Set in the Po Delta, Ossessione tells the doomed love story of a handsome vagabond and a frustrated wife. When Gino stops in Bragana’s roadside gas-station restaurant for a meal, he meets the owner’s young spouse, Giovanna. Inescapably attracted to each other, they soon begin a passionate affair, and eventually Gino agrees to help Giovanna kill Bragana in a staged car accident. After the murder, distrust and resentment grow between guiltstricken Gino and his lover, but when she tells him of her pregnancy, they reconcile and decide to start life together afresh. However, as they drive away, eager to evade arrest, their truck skids off the road. Giovanna dies instantly and Gino is apprehended.
Luchino Visconti’s directorial debut Ossessione stands as an aesthetic and thematic watershed in the history of Italian cinema. Made during the Second World War in 1942, the last year of Benito Mussolini’s Fascist government, the film broke with the traditional canons of the entertaining and spectacular cinema of the regime, based on a sanitised version of reality, studio artifice, plot contrivance, and the pompous nationalistic rhetoric of Fascism. Mira Liehm has observed that while only a minority of the films made during Mussolini’s regime promoted Fascism openly, most productions were sentimental comedies and romantic melodramas – known as ‘white telephone films’ (in reference to the iconography of American high-society comedies) – that were intended to have little in common with everyday life (1984: 21). At a time when Italian cinema was focusing on tales of the rich and beautiful, Ossessione brought to the screen an image of provincial Italy never shown before.
Centred on the gritty daily lives of those at the margins of society, Ossessione anticipated some of the themes and styles that were to become characteristic of Italian Neorealism – the distinctive and influential approach to fictional filmmaking that would blossom in post-Second World War Italy – in its use of professional and non-professional actors, its preference for location filming, its attention to incidental characters and small details of places and people, its empathy for the disenfranchised and its strong emphasis on the link between narrative, characters and landscape. Visconti’s cinematic style was first significantly influenced by Jean Renoir, who Visconti credited with helping him not only develop his interest in cinema, but also raise his political consciousness as he got close to the Popular Front (Tonetti 1983: 20–1). In 1940 Visconti assisted Renoir with a film version of Giacomo Puccini’s opera La Tosca. The collaboration introduced Visconti to the Italian film world and, in particular, to a group of anti-fascist critics and filmmakers who gathered around the journal Cinema. The editors of Cinema, who loved American fiction and held in high esteem the works of the French Popular Front, Soviet directors and the Sicilian late nineteenth-century veristic writer Giovanni Verga, argued that Italian films should be inspired by verism, a literary movement that emphasised the importance of depicting objectively the lives of the disenfranchised and that had a profound impact on Italian culture, fostering a new interest in realism among filmmakers (Bacon 1998: 9–13). Arguably ‘the boldest representation of the realistic trend’ in the early 1940s (Thompson and Bordwell 2003: 280) was Ossessione, the result of Visconti’s collaboration with Cinema contributors Giuseppe De Santis, Mario Alicata and Gianni Puccini.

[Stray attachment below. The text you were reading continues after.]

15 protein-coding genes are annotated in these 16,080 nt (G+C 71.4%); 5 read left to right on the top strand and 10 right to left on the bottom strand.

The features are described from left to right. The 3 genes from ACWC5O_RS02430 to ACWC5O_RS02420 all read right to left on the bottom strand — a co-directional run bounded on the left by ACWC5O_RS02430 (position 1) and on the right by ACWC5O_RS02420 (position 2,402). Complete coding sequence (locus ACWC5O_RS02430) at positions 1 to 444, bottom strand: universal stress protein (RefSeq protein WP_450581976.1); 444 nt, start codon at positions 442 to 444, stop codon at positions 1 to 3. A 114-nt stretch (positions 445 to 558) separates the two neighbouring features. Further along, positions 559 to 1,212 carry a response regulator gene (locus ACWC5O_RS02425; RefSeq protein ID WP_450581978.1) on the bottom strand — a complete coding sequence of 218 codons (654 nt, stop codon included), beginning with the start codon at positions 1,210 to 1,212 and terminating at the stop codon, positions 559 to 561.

Ossessione has been widely credited as a major precursor of Neorealist filmmaking, although it neither denounced the horror of the Second World War nor celebrated the heroism of the Resistance fighters during the Nazi occupation of Italy. Nor did it deal with themes central to Italian post-war reconstruction such as unemployment, shortage of housing, and social strife, which are among the thematic concerns traditionally associated with Italian Neorealism. One of the features of Ossessione that has contributed to its characterisation as a forerunner of a new filmic style (or even as the first manifestation of a new filmic style) is its attention to incidental characters and incidental details of places and people. An example comes immediately after the opening credits have rolled in a scene shot on location, as two truck drivers, played by non-professional actors, arrive at Bragana’s roadside service station to fill up their lorry. While their role in the plot is simply to get the story started (unbeknownst to them, Gino has travelled on the back of the truck), their clothes, faces and gestures as they get off the vehicle, take a quick swig of water from a fiasco and then wipe the sweat from their faces, all function to give a sense of ‘real people’ in a ‘real place’. Furthermore, as the camera follows one of the drivers as he crosses the road, calling Bragana’s name to attract his attention, we can see in the background another incidental detail – a man riding his bicycle. In his work on Visconti Henry Bacon has suggested that the director ‘took as his starting point the ability of the film to create an illusion of a fictional world’ but also emphasised narrative structure and verisimilitude in acting and mise en scène to make a ‘statement about reality’ (1998: 13).
This approach is evident for instance in the scene that introduces Gino as he enters the restaurant. He briefly stops on the doorstep, and as he puts his hand in his pocket to check how much money he has got, we are offered a glimpse of his quite ragged clothes. The interior of the restaurant is meticulously detailed, offering further elements of social realism, from the elderly punters sitting at a table playing a hand game to the hunter standing by the piano and the dogs sniffing Gino’s sockless feet and worn-out shoes. Throughout the film, incidental actions carried out in the background of the dramatic action – people riding bicycles, a hotel guest brushing her hair by a window – are common. Meanwhile, the film carefully avoids any picturesque use of the landscape. Rather, as would become typical of Neorealist films, in Ossessione ‘landscapes are not a simple backdrop … they are used to embody meanings, orchestrate formal themes, demonstrate or refer by analogy to other spheres of reality,’ (Sorlin 1996: 94). This is, for instance, exemplified by the juxtaposition of the dark and claustrophobic interiors of the restaurant 402 Ossessione/Obsession (1942) and of Bragana’s home with the scenes shot on location in Ancona. While the former act as a metaphor for Giovanna’s suffocating situation and, later, Gino’s guilt and sense of entrapment after the murder, the latter, by emphasising the size of the city and the fact that it is a seaport, function to powerfully associate Gino and Lo Spagnuolo with an idea of existential freedom, as in the scene where the two characters sit contently on the wall of the Piazzale of San Ciriaco smoking cigarettes, their legs swinging as they take in the view of the Adriatic sea in front of them.